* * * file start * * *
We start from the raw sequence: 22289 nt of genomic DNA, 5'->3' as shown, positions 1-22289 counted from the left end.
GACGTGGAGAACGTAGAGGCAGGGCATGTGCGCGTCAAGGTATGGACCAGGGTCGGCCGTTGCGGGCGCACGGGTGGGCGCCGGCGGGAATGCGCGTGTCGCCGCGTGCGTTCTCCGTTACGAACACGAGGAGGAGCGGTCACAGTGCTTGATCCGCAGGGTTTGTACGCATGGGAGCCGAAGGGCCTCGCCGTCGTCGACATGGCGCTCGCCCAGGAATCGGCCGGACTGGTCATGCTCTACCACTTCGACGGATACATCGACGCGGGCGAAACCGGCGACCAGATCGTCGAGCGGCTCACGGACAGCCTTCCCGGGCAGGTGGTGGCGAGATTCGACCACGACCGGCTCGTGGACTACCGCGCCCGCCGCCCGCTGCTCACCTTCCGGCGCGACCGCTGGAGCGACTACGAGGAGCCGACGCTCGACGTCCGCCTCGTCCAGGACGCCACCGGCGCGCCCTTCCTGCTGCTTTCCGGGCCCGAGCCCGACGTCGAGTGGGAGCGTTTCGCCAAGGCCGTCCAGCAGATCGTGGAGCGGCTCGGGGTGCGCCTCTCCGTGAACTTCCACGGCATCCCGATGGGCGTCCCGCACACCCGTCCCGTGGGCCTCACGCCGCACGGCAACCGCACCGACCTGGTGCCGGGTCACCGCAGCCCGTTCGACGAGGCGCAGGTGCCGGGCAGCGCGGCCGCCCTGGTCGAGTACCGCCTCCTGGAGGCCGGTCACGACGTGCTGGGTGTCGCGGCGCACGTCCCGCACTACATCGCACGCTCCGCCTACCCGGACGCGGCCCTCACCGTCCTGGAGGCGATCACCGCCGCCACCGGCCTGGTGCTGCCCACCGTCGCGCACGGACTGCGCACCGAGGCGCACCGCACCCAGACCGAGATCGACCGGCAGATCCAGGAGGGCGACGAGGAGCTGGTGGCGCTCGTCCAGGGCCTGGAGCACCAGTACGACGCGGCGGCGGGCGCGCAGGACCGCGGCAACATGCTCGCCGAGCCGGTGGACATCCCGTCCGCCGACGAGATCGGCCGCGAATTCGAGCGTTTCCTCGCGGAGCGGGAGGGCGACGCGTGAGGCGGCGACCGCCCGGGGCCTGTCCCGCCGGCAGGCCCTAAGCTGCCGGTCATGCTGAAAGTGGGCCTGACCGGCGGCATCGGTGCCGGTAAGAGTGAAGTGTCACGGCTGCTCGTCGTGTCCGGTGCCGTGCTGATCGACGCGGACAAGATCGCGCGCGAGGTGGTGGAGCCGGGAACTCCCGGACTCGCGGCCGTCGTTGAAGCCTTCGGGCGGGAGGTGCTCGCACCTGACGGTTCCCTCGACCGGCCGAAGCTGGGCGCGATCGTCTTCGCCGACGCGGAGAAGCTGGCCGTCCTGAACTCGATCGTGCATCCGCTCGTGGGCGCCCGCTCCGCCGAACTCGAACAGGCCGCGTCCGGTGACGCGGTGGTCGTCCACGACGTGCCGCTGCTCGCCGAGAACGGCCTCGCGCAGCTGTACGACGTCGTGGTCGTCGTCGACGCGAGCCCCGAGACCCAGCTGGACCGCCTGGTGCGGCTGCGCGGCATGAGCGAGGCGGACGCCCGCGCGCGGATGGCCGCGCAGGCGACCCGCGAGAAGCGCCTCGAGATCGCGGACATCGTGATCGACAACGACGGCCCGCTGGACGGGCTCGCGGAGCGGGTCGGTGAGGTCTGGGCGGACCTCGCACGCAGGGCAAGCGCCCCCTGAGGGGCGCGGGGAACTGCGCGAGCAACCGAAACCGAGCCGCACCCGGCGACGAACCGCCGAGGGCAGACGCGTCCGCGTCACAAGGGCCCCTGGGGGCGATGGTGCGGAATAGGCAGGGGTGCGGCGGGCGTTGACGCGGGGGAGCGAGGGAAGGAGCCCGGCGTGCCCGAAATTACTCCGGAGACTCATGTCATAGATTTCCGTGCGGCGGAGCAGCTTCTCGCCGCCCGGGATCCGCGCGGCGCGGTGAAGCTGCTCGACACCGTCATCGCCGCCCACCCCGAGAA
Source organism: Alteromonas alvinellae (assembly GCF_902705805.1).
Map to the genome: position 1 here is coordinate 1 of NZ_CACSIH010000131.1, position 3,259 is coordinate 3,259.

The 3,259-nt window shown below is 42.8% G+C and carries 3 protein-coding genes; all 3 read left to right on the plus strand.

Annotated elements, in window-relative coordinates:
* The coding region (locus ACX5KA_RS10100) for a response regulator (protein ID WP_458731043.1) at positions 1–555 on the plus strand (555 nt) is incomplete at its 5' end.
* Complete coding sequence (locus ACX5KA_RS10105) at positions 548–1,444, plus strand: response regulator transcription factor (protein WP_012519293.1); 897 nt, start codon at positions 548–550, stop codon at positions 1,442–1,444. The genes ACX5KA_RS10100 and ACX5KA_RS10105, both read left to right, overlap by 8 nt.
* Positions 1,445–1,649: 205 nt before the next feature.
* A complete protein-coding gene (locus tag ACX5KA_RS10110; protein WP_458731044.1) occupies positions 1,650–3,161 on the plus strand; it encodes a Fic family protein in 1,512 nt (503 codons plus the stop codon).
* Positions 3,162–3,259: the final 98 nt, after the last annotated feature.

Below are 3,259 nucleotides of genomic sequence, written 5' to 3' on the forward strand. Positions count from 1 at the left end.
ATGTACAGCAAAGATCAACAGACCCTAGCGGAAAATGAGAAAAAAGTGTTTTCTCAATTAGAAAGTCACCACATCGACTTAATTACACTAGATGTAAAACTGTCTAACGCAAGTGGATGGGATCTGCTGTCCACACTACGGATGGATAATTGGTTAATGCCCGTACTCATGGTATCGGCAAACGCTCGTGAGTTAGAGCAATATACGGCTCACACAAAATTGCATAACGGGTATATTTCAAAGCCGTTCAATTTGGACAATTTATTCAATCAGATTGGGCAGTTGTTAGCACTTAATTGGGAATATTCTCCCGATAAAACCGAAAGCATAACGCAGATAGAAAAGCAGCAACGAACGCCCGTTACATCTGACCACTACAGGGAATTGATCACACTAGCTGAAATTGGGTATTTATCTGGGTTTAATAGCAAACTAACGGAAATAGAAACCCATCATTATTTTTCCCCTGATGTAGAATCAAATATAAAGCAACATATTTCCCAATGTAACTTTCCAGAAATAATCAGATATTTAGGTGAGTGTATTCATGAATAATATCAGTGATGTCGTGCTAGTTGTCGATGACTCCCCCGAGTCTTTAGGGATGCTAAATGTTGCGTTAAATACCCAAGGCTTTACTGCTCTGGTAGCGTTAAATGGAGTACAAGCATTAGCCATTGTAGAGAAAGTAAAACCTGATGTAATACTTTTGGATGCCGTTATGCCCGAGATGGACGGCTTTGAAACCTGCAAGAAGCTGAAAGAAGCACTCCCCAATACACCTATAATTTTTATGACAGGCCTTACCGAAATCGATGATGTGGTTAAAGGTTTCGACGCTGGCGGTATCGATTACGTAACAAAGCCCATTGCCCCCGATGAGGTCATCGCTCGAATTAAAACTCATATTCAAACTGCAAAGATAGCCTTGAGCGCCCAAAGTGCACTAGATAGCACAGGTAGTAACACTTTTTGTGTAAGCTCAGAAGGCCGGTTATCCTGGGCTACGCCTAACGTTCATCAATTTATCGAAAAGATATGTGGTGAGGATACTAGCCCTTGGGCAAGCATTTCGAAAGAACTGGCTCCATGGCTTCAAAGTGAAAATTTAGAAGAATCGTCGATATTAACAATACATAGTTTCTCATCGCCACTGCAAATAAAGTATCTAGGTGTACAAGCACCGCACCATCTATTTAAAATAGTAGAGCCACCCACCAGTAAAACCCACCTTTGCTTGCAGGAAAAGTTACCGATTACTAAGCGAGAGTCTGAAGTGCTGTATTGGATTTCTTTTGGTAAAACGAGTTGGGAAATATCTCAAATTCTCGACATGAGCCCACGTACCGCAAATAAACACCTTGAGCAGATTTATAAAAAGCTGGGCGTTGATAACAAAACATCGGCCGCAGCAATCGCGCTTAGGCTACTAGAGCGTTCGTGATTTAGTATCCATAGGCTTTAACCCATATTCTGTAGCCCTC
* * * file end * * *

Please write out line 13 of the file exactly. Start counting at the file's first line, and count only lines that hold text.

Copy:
ATGTACAGCAAAGATCAACAGACCCTAGCGGAAAATGAGAAAAAAGTGTTTTCTCAATTAGAAAGTCACCACATCGACTTAATTACACTAGATGTAAAACTGTCTAACGCAAGTGGATGGGATCTGCTGTCCACACTACGGATGGATAATTGGTTAATGCCCGTACTCATGGTATCGGCAAACGCTCGTGAGTTAGAGCAATATACGGCTCACACAAAATTGCATAACGGGTATATTTCAAAGCCGTTCAATTTGGACAATTTATTCAATCAGATTGGGCAGTTGTTAGCACTTAATTGGGAATATTCTCCCGATAAAACCGAAAGCATAACGCAGATAGAAAAGCAGCAACGAACGCCCGTTACATCTGACCACTACAGGGAATTGATCACACTAGCTGAAATTGGGTATTTATCTGGGTTTAATAGCAAACTAACGGAAATAGAAACCCATCATTATTTTTCCCCTGATGTAGAATCAAATATAAAGCAACATATTTCCCAATGTAACTTTCCAGAAATAATCAGATATTTAGGTGAGTGTATTCATGAATAATATCAGTGATGTCGTGCTAGTTGTCGATGACTCCCCCGAGTCTTTAGGGATGCTAAATGTTGCGTTAAATACCCAAGGCTTTACTGCTCTGGTAGCGTTAAATGGAGTACAAGCATTAGCCATTGTAGAGAAAGTAAAACCTGATGTAATACTTTTGGATGCCGTTATGCCCGAGATGGACGGCTTTGAAACCTGCAAGAAGCTGAAAGAAGCACTCCCCAATACACCTATAATTTTTATGACAGGCCTTACCGAAATCGATGATGTGGTTAAAGGTTTCGACGCTGGCGGTATCGATTACGTAACAAAGCCCATTGCCCCCGATGAGGTCATCGCTCGAATTAAAACTCATATTCAAACTGCAAAGATAGCCTTGAGCGCCCAAAGTGCACTAGATAGCACAGGTAGTAACACTTTTTGTGTAAGCTCAGAAGGCCGGTTATCCTGGGCTACGCCTAACGTTCATCAATTTATCGAAAAGATATGTGGTGAGGATACTAGCCCTTGGGCAAGCATTTCGAAAGAACTGGCTCCATGGCTTCAAAGTGAAAATTTAGAAGAATCGTCGATATTAACAATACATAGTTTCTCATCGCCACTGCAAATAAAGTATCTAGGTGTACAAGCACCGCACCATCTATTTAAAATAGTAGAGCCACCCACCAGTAAAACCCACCTTTGCTTGCAGGAAAAGTTACCGATTACTAAGCGAGAGTCTGAAGTGCTGTATTGGATTTCTTTTGGTAAAACGAGTTGGGAAATATCTCAAATTCTCGACATGAGCCCACGTACCGCAAATAAACACCTTGAGCAGATTTATAAAAAGCTGGGCGTTGATAACAAAACATCGGCCGCAGCAATCGCGCTTAGGCTACTAGAGCGTTCGTGATTTAGTATCCATAGGCTTTAACCCATATTCTGTAGCCCTC